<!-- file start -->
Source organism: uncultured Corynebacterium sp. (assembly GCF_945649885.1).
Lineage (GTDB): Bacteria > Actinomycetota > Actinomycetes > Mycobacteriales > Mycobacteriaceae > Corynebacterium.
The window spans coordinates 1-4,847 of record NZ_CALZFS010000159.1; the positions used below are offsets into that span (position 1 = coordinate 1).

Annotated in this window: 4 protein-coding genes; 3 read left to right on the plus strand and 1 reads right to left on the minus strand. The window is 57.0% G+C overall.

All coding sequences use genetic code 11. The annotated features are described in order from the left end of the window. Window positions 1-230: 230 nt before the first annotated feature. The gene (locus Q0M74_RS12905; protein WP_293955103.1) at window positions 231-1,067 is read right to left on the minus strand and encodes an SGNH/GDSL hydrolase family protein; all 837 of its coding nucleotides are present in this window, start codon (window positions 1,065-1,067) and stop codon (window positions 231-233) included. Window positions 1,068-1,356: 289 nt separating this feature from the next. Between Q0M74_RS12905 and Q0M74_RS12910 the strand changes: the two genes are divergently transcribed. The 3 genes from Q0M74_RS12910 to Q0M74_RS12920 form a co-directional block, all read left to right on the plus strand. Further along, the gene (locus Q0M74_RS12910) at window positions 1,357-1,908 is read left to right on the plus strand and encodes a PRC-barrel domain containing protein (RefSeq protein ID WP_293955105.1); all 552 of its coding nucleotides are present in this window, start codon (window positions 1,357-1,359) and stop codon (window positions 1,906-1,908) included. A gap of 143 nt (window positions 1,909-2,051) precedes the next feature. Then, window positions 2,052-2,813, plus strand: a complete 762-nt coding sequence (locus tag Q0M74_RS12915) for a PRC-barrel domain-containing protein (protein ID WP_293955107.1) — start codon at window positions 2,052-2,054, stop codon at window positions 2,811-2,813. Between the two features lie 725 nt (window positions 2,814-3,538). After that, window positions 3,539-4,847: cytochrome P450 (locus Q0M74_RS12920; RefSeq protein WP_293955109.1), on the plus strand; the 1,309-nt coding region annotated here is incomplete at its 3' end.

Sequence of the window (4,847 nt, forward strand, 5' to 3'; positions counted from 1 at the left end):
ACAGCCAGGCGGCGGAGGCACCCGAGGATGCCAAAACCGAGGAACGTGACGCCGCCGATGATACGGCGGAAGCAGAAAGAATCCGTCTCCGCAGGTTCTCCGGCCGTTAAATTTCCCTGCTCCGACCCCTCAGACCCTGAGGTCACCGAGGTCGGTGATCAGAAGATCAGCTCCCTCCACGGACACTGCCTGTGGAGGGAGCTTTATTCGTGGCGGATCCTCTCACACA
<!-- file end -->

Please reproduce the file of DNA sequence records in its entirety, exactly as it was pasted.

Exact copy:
Source organism: uncultured Corynebacterium sp. (assembly GCF_945649885.1).
Lineage (GTDB): Bacteria > Actinomycetota > Actinomycetes > Mycobacteriales > Mycobacteriaceae > Corynebacterium.
The window spans coordinates 1-4,847 of record NZ_CALZFS010000159.1; the positions used below are offsets into that span (position 1 = coordinate 1).

Annotated in this window: 4 protein-coding genes; 3 read left to right on the plus strand and 1 reads right to left on the minus strand. The window is 57.0% G+C overall.

All coding sequences use genetic code 11. The annotated features are described in order from the left end of the window. Window positions 1-230: 230 nt before the first annotated feature. The gene (locus Q0M74_RS12905; protein WP_293955103.1) at window positions 231-1,067 is read right to left on the minus strand and encodes an SGNH/GDSL hydrolase family protein; all 837 of its coding nucleotides are present in this window, start codon (window positions 1,065-1,067) and stop codon (window positions 231-233) included. Window positions 1,068-1,356: 289 nt separating this feature from the next. Between Q0M74_RS12905 and Q0M74_RS12910 the strand changes: the two genes are divergently transcribed. The 3 genes from Q0M74_RS12910 to Q0M74_RS12920 form a co-directional block, all read left to right on the plus strand. Further along, the gene (locus Q0M74_RS12910) at window positions 1,357-1,908 is read left to right on the plus strand and encodes a PRC-barrel domain containing protein (RefSeq protein ID WP_293955105.1); all 552 of its coding nucleotides are present in this window, start codon (window positions 1,357-1,359) and stop codon (window positions 1,906-1,908) included. A gap of 143 nt (window positions 1,909-2,051) precedes the next feature. Then, window positions 2,052-2,813, plus strand: a complete 762-nt coding sequence (locus tag Q0M74_RS12915) for a PRC-barrel domain-containing protein (protein ID WP_293955107.1) — start codon at window positions 2,052-2,054, stop codon at window positions 2,811-2,813. Between the two features lie 725 nt (window positions 2,814-3,538). After that, window positions 3,539-4,847: cytochrome P450 (locus Q0M74_RS12920; RefSeq protein WP_293955109.1), on the plus strand; the 1,309-nt coding region annotated here is incomplete at its 3' end.

Sequence of the window (4,847 nt, forward strand, 5' to 3'; positions counted from 1 at the left end):
ACAGCCAGGCGGCGGAGGCACCCGAGGATGCCAAAACCGAGGAACGTGACGCCGCCGATGATACGGCGGAAGCAGAAAGAATCCGTCTCCGCAGGTTCTCCGGCCGTTAAATTTCCCTGCTCCGACCCCTCAGACCCTGAGGTCACCGAGGTCGGTGATCAGAAGATCAGCTCCCTCCACGGACACTGCCTGTGGAGGGAGCTTTATTCGTGGCGGATCCTCTCACACA